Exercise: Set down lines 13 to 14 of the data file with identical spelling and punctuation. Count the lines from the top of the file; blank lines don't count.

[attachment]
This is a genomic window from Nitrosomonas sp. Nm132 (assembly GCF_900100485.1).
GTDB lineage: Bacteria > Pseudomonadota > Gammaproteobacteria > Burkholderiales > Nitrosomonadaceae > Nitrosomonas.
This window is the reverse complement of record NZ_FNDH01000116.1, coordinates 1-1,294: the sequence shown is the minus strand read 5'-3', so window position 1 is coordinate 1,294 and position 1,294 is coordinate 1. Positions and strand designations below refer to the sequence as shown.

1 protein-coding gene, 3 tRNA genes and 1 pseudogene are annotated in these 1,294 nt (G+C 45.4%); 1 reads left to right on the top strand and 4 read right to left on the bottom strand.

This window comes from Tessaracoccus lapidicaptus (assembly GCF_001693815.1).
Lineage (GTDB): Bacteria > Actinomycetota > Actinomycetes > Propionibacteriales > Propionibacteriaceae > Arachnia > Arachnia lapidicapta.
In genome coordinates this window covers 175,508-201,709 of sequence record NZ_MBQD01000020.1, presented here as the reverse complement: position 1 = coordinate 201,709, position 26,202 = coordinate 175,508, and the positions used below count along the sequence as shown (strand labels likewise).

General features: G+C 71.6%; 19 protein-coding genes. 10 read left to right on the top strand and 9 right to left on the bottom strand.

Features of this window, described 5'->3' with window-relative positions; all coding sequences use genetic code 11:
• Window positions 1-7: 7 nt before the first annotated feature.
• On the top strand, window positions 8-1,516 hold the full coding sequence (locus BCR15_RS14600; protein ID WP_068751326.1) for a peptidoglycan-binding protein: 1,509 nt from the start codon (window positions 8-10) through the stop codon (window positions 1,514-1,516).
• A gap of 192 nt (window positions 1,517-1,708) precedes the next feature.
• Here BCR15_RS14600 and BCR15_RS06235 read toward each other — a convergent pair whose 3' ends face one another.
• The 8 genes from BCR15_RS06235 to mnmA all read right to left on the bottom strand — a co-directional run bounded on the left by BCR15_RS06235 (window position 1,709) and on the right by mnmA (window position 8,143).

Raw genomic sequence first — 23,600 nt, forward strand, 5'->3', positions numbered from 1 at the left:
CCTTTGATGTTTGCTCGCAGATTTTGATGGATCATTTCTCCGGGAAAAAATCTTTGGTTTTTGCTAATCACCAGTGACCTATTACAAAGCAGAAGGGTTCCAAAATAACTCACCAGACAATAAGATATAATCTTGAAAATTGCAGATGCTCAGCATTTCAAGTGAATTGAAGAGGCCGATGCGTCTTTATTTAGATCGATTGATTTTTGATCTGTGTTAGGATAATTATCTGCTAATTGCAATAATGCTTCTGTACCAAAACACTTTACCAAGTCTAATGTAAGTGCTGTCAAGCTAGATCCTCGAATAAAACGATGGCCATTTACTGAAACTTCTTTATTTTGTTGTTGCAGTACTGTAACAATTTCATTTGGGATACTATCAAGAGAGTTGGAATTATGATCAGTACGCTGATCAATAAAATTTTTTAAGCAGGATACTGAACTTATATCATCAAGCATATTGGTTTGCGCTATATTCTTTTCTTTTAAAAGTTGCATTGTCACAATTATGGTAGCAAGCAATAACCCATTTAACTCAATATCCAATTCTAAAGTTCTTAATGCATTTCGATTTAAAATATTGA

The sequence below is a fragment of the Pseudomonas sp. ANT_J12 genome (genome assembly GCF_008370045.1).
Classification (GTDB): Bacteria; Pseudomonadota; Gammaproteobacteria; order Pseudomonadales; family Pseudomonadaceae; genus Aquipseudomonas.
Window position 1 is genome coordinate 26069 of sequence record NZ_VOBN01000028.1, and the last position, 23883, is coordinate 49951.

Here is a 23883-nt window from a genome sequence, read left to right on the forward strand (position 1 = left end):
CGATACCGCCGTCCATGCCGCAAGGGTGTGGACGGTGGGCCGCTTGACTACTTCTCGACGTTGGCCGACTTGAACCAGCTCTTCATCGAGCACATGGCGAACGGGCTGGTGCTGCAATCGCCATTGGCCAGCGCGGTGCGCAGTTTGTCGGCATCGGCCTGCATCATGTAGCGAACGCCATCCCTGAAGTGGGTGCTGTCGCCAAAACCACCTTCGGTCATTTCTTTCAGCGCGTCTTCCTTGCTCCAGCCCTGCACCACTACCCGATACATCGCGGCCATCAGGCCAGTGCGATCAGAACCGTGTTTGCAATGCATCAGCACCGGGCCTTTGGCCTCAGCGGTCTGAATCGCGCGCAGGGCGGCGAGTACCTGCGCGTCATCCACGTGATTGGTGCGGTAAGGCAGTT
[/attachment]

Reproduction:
• Here BCR15_RS14600 and BCR15_RS06235 read toward each other — a convergent pair whose 3' ends face one another.
• The 8 genes from BCR15_RS06235 to mnmA all read right to left on the bottom strand — a co-directional run bounded on the left by BCR15_RS06235 (window position 1,709) and on the right by mnmA (window position 8,143).